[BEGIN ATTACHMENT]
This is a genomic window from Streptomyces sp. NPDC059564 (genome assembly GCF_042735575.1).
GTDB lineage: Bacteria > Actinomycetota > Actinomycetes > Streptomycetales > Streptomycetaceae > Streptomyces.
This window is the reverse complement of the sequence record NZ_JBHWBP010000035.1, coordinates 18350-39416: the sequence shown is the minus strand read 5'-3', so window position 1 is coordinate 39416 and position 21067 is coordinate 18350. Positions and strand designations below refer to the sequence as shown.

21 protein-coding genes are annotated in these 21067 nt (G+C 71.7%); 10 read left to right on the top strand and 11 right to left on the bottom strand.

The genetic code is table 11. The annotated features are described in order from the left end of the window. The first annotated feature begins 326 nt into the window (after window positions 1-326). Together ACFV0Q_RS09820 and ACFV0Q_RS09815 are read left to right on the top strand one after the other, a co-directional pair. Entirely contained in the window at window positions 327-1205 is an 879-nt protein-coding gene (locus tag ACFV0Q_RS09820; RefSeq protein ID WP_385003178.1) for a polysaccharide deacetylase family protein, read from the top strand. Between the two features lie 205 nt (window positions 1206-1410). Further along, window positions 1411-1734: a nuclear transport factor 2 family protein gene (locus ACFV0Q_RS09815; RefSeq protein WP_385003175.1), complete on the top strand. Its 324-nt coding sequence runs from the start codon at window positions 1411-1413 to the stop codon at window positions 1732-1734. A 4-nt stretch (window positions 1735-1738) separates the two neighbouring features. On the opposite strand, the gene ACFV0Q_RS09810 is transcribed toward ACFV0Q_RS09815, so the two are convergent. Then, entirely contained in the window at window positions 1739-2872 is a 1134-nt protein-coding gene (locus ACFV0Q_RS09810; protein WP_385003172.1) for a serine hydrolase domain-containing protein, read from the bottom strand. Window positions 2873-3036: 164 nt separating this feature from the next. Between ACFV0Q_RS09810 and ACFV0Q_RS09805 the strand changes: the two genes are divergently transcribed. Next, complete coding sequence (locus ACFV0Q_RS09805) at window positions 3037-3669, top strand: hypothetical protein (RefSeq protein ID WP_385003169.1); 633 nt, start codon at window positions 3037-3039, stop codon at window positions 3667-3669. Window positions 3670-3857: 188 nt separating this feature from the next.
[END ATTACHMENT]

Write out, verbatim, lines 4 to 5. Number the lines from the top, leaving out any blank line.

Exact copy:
21 protein-coding genes are annotated in these 21067 nt (G+C 71.7%); 10 read left to right on the top strand and 11 right to left on the bottom strand.

The genetic code is table 11. The annotated features are described in order from the left end of the window. The first annotated feature begins 326 nt into the window (after window positions 1-326). Together ACFV0Q_RS09820 and ACFV0Q_RS09815 are read left to right on the top strand one after the other, a co-directional pair. Entirely contained in the window at window positions 327-1205 is an 879-nt protein-coding gene (locus tag ACFV0Q_RS09820; RefSeq protein ID WP_385003178.1) for a polysaccharide deacetylase family protein, read from the top strand. Between the two features lie 205 nt (window positions 1206-1410). Further along, window positions 1411-1734: a nuclear transport factor 2 family protein gene (locus ACFV0Q_RS09815; RefSeq protein WP_385003175.1), complete on the top strand. Its 324-nt coding sequence runs from the start codon at window positions 1411-1413 to the stop codon at window positions 1732-1734. A 4-nt stretch (window positions 1735-1738) separates the two neighbouring features. On the opposite strand, the gene ACFV0Q_RS09810 is transcribed toward ACFV0Q_RS09815, so the two are convergent. Then, entirely contained in the window at window positions 1739-2872 is a 1134-nt protein-coding gene (locus ACFV0Q_RS09810; protein WP_385003172.1) for a serine hydrolase domain-containing protein, read from the bottom strand. Window positions 2873-3036: 164 nt separating this feature from the next. Between ACFV0Q_RS09810 and ACFV0Q_RS09805 the strand changes: the two genes are divergently transcribed. Next, complete coding sequence (locus ACFV0Q_RS09805) at window positions 3037-3669, top strand: hypothetical protein (RefSeq protein ID WP_385003169.1); 633 nt, start codon at window positions 3037-3039, stop codon at window positions 3667-3669. Window positions 3670-3857: 188 nt separating this feature from the next.